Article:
MUMBAI: The National Financial Reporting Authority (NFRA) has started an audit of Dewan Housing Finance Corp. Ltd (DHFL) and has reached out to the company’s administrator for documents, a person aware of the development said.
According to the person quoted above, the NFRA, an independent regulator for auditors, has sought documents pertaining to DHFL’s statutory audit for FY18. “The documents will be provided after the lockdown and this has been communicated to NFRA,” the person said on condition of anonymity. The Securities and Exchange Board of India (Sebi) has also sought an update on the lender’s transaction audit, he added.
A transaction audit of DHFL by Grant Thornton had indicated instances of “avoidance transactions” by the company.
The report was presented to the administrator on 12 February and the administrator believes certain transactions by the company are related to Sections 43, 45, 50 and 66 of the Insolvency and Bankruptcy Code (IBC).
These sections deal with preferential transactions, undervalued transactions, extortionate (on unfair terms) transactions and fraudulent trading, respectively, and are collectively termed avoidance transactions.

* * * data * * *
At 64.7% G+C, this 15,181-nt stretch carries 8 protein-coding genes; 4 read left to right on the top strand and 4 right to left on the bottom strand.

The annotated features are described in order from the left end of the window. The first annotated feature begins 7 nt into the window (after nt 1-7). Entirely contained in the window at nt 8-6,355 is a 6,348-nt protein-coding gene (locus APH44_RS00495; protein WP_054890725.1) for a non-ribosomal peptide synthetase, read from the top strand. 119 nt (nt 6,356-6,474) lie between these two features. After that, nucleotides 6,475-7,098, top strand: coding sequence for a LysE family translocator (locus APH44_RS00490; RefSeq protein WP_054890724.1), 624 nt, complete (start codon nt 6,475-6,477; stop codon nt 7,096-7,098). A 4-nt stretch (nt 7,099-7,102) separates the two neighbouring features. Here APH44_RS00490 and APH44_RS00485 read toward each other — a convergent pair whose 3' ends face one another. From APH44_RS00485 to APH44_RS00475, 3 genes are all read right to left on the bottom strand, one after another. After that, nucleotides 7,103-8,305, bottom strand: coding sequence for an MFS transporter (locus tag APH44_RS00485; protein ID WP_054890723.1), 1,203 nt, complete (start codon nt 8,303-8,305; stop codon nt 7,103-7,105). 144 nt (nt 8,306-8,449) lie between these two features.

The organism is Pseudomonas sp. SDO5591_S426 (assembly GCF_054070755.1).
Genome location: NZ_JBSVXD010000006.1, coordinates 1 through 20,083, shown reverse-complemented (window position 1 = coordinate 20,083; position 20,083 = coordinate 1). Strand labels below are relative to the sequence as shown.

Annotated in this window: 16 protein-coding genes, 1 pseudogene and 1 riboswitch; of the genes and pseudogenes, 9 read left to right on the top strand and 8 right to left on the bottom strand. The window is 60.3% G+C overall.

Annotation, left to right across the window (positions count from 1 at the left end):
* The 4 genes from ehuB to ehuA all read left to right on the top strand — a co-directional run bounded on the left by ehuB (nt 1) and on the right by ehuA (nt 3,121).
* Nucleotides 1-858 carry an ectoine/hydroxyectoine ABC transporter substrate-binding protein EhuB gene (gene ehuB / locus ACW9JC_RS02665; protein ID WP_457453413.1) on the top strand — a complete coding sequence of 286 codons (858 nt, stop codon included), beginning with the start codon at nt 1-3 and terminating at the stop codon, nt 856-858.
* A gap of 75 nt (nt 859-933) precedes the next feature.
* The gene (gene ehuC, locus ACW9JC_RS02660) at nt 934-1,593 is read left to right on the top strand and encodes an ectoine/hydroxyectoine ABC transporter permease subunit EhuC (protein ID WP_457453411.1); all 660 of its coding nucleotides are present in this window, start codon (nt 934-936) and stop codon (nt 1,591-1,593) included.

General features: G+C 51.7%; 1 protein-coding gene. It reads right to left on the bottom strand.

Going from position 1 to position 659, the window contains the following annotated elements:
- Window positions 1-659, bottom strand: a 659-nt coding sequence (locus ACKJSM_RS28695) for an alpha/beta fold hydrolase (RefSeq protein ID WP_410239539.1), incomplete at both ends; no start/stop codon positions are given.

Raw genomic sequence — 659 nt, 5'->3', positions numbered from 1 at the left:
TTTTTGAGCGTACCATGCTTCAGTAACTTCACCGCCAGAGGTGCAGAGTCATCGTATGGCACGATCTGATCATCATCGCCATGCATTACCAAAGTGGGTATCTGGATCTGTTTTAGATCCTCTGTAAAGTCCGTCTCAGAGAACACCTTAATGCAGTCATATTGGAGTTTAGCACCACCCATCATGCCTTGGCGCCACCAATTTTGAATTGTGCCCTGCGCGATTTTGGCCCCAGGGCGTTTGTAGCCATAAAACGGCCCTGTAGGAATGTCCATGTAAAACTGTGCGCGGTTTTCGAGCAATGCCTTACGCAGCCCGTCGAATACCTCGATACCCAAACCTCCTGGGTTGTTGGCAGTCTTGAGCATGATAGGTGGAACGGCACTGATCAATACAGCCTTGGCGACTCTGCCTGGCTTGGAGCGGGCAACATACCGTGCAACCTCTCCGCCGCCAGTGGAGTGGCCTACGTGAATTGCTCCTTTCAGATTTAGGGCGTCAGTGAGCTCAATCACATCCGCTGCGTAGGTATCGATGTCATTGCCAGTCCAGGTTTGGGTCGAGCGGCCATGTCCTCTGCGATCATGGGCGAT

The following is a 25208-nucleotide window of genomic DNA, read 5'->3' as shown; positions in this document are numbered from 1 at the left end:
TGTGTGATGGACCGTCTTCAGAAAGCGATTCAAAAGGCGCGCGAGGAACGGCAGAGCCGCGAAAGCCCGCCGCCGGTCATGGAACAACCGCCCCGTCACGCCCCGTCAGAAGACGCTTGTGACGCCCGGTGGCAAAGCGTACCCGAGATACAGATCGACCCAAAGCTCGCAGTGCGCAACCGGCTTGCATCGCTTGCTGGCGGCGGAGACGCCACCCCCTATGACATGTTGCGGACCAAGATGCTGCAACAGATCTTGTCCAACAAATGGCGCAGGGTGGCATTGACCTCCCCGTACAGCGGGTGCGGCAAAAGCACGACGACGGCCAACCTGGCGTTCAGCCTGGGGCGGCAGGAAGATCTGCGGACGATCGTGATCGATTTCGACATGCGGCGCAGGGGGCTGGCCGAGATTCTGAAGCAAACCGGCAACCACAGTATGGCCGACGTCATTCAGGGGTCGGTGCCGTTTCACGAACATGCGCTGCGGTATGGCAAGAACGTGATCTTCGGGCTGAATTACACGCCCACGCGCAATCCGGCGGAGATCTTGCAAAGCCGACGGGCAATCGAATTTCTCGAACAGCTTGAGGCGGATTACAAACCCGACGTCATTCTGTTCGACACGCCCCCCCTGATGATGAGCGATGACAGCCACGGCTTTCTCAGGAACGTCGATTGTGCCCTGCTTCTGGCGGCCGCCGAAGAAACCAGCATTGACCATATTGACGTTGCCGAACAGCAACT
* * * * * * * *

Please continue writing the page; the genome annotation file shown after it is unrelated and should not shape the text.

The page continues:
R. Subramaniakumar, a former managing director and chief executive of Indian Overseas Bank, was appointed by the Reserve Bank of India (RBI) as DHFL’s administrator.
A resolution professional orders a transaction audit of a company under Section 25 (2) (j) of the IBC to find if it engaged in certain kinds of forbidden transactions. In a notice to stock exchanges on 6 January, the administrator-managed company said, “the transaction auditor under the scope of work is also required to identify and review irregular borrower accounts from the angle of possible fraud”.
That apart, the person said that about 35% of DHFL’s customers have opted for the three-month moratorium on loan repayments.
“The company has made a team of 1,600 employees from verticals like recovery, credit and sales to sensitize customers on the additional interest payable if they opt for the moratorium,” said the person quoted above, adding that DHFL has launched a campaign whereby each employee has to reach out to 10 borrowers on this issue.
“The variable pay of these employees have been linked to this performance and till date, about 15,000 borrowers have been contacted,” he said.
On 20 November last year, RBI superseded DHFL’s board and later referred the mortgage lender to the National Company Law Tribunal (NCLT).
The central bank had cited governance concerns and payment defaults by DHFL as reasons for superseding the board. DHFL is the first non-bank lender to be referred to NCLT under new rules notified by the government on 15 November.